Major technology companies, including Google, OpenAI and Microsoft argue that they should not be held accountable for the copyright infringements committed by their AI systems. Instead, they propose that the users of their technology should be held responsible for using AI tools responsibly.
AI developers push for user liability
Several leading AI developers, including those from Google, OpenAI and Microsoft, are making a case that they should not bear the legal responsibility for copyright infringements by their AI systems. They argue that their technologies, like audio or video recording devices, photocopiers, or cameras, can be used to infringe on copyrights, but it is not the manufacturers' fault. Hence, they believe users should be the ones to shoulder the responsibility if their systems generate copyrighted material.
Tech giants argue for change in copyright laws
Companies like Microsoft, Google, and OpenAI are lobbying for a change in how copyright laws view AI-generated content. They argue that if users unlicensedly produce copyrighted material using their systems, then those users should be considered violators of copyright protections. These tech giants believe that they should not be held accountable unless they directly infringe on copyrights.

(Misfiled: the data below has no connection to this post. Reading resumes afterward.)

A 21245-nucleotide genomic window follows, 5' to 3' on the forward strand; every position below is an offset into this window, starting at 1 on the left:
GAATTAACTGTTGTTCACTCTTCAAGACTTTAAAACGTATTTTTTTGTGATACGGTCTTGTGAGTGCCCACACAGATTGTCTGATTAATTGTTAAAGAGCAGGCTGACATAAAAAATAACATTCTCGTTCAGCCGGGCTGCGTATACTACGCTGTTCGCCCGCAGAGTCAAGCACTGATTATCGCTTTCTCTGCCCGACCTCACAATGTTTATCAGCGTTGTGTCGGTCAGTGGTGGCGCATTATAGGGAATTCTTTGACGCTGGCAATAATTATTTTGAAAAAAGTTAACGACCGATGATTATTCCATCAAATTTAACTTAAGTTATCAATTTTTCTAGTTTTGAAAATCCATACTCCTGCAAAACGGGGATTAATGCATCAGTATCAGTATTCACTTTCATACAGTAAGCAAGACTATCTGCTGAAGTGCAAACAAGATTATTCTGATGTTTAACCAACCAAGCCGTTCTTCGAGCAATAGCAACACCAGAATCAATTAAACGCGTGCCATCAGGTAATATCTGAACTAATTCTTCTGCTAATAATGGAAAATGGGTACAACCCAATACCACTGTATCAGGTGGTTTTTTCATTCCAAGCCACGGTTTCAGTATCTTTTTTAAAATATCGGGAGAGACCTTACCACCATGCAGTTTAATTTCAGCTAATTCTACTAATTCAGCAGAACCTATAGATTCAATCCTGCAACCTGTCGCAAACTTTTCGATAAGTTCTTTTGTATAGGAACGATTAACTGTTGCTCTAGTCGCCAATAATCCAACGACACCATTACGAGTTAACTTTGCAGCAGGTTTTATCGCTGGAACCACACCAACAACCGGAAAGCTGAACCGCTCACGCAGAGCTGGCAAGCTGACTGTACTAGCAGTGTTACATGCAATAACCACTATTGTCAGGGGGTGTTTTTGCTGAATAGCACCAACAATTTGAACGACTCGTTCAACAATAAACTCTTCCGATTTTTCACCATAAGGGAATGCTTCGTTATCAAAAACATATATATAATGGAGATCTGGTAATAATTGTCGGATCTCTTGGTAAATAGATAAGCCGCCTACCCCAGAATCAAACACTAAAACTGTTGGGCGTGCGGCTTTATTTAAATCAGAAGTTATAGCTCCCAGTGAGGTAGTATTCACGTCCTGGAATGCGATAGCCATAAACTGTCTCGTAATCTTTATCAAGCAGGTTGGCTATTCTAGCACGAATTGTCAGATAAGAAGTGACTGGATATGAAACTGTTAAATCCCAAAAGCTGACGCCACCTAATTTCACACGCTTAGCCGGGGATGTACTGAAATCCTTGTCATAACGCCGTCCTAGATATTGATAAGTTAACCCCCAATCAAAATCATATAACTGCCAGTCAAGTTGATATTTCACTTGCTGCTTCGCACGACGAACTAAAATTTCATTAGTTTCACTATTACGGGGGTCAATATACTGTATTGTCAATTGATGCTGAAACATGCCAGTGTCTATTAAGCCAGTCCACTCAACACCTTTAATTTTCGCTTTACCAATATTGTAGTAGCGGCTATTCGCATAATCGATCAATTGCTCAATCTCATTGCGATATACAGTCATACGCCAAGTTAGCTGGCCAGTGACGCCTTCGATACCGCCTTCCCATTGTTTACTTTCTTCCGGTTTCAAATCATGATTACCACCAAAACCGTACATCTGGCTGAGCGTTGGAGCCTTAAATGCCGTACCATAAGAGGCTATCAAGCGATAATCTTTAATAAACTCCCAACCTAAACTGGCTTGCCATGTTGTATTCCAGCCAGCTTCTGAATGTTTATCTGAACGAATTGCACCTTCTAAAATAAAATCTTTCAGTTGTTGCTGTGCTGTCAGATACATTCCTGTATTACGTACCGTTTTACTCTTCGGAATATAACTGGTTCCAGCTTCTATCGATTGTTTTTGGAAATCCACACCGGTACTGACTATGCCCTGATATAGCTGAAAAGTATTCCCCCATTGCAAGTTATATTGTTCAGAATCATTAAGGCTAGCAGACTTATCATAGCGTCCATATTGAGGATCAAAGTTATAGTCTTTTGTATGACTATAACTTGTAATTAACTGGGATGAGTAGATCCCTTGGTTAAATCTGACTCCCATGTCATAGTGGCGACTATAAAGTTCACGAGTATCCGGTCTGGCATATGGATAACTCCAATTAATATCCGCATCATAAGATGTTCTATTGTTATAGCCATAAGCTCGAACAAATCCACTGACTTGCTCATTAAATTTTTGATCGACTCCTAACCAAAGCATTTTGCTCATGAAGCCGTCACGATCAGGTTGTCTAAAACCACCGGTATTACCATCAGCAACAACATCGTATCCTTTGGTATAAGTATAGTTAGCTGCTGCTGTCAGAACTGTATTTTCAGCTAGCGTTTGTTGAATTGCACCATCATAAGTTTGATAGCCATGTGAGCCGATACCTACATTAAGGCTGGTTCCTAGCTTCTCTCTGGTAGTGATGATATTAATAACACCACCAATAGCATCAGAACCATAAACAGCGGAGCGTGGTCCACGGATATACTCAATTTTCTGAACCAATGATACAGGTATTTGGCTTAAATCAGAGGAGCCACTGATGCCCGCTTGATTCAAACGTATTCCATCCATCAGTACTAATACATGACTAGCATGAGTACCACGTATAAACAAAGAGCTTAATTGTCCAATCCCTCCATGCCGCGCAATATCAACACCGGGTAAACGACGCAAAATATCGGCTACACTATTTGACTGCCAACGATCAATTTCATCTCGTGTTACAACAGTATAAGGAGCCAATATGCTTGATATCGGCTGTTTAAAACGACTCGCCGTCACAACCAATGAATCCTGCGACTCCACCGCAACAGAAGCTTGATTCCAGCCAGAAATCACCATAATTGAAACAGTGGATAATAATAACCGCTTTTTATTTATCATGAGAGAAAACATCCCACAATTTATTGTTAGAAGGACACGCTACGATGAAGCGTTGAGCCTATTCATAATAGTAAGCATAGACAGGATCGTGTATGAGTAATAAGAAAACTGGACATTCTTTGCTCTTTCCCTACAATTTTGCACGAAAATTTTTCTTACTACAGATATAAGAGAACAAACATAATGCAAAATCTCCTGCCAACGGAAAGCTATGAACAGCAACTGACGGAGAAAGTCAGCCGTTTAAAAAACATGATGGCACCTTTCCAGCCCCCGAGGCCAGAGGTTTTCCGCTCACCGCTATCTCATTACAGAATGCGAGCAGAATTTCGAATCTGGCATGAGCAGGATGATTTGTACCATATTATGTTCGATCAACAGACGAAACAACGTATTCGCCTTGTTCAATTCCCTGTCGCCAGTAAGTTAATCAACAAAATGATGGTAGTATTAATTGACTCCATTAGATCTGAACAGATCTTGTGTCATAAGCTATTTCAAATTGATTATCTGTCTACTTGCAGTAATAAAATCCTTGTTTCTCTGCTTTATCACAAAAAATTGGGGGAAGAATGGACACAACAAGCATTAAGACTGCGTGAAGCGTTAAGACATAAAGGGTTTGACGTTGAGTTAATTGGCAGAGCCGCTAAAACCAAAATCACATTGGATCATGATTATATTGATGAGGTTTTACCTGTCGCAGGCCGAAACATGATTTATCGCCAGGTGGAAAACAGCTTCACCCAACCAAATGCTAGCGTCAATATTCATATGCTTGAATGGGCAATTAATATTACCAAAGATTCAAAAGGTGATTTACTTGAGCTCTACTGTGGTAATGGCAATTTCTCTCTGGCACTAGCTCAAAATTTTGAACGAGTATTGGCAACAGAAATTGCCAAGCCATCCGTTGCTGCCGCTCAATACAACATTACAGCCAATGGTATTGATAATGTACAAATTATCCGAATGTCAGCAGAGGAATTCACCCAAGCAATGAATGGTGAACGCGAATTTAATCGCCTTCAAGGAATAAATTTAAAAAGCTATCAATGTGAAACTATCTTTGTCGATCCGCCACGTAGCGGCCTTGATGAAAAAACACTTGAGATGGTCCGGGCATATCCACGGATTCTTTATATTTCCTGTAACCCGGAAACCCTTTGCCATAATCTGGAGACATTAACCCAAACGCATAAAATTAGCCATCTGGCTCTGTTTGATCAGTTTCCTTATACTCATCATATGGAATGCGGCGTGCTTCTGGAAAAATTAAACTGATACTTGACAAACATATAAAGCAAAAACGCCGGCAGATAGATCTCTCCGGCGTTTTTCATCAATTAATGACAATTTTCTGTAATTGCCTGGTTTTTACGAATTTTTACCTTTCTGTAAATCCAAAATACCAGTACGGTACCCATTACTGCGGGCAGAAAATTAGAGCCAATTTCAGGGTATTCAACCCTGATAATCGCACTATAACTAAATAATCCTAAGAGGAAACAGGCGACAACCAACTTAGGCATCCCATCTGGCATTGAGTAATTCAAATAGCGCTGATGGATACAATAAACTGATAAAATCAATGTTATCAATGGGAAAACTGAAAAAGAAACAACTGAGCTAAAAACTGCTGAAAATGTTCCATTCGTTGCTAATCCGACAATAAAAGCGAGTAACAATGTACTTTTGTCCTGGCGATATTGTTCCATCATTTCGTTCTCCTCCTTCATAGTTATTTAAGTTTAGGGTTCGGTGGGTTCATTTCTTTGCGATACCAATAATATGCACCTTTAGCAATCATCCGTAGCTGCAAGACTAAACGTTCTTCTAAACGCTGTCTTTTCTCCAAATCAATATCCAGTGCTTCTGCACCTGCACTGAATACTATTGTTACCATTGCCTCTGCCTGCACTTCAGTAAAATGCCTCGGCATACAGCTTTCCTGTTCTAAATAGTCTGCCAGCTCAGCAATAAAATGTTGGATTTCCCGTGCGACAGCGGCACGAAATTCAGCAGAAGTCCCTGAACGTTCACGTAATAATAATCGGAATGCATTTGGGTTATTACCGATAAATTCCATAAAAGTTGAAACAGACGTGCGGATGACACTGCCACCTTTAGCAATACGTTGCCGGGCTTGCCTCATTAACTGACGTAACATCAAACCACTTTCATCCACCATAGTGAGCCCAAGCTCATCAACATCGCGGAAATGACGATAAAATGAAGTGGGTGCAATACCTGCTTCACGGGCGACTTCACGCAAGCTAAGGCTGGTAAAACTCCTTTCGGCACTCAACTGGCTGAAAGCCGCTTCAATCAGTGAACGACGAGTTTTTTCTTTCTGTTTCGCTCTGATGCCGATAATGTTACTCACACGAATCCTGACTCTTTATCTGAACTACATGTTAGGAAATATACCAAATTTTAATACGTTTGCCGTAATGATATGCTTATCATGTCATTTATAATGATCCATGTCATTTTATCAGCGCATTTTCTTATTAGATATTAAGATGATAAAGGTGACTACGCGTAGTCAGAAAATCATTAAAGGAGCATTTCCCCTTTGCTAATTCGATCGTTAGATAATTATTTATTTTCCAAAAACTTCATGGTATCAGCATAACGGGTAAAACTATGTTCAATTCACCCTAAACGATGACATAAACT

Tech companies offer to cover legal costs
While these tech giants are arguing for the user to bear the responsibility of copyright infringement, they are also taking steps to protect their users. Companies like Google, Microsoft, OpenAI, and Amazon have gone on record saying they are willing to shoulder their clients' legal expenses if they find themselves in copyright infringement lawsuits. This move suggests a proactive approach to protecting their interests while still advocating for changes in legislation.
Interestingly, the film industry, represented by the Motion Picture Association (MPA), has sided with the tech giants in the copyright debate. The MPA argues that AI tools are just that - tools. They are not replacements for human creativity, but merely aids. Therefore, they believe that the existing copyright laws are sufficiently equipped to handle any issues that might arise. However, the MPA also strongly objects to the idea that AI companies should freely train their systems on copyrighted material.